Museums as conflict zones: the Canadian War Museum and Bomber Command

David Dean


This paper examines a recent controversy at the new Canadian War Museum over its exhibition on the Allied Bomber Offensive campaign in the Second World War. Although recent surveys of the public’s attitudes towards museums suggest that the public both trusts museums to get the story right and thinks museums are good places to deal with controversial topics, in this case the Museum found itself under attack. In the end, despite generally positive reviews from historians called in to review the display, the Museum was forced to make changes after a Parliamentary sub-committee demanded it do so. The paper argues that the Museum’s inability to withstand such intense pressure can be attributed to a number of factors, including its ambiguous nature as a war memorial museum.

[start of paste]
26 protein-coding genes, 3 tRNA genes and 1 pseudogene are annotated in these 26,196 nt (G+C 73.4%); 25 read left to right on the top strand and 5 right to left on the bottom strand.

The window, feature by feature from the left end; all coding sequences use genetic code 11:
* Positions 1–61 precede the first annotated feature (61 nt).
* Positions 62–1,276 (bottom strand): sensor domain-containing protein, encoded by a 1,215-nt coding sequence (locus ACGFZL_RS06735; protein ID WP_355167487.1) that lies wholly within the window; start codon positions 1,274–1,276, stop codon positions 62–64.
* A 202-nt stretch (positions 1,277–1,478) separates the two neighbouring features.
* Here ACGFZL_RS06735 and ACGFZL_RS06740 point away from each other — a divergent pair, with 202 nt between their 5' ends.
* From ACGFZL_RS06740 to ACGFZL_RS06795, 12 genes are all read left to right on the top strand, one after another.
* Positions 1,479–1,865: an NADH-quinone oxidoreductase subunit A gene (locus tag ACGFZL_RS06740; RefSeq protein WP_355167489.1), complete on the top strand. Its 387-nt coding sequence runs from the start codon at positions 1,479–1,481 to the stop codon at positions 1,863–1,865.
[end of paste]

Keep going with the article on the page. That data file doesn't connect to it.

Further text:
Full Text:


Copyright (c) 2015 David Dean

Creative Commons License
This work is licensed under a Creative Commons Attribution-NonCommercial-NoDerivatives 4.0 International License.
We use both functional and performance cookies to improve visitor experience. Continue browsing if you are happy to accept cookies. Please see our Privacy Policy for more information.

Museum and Society

ISSN 1479-8360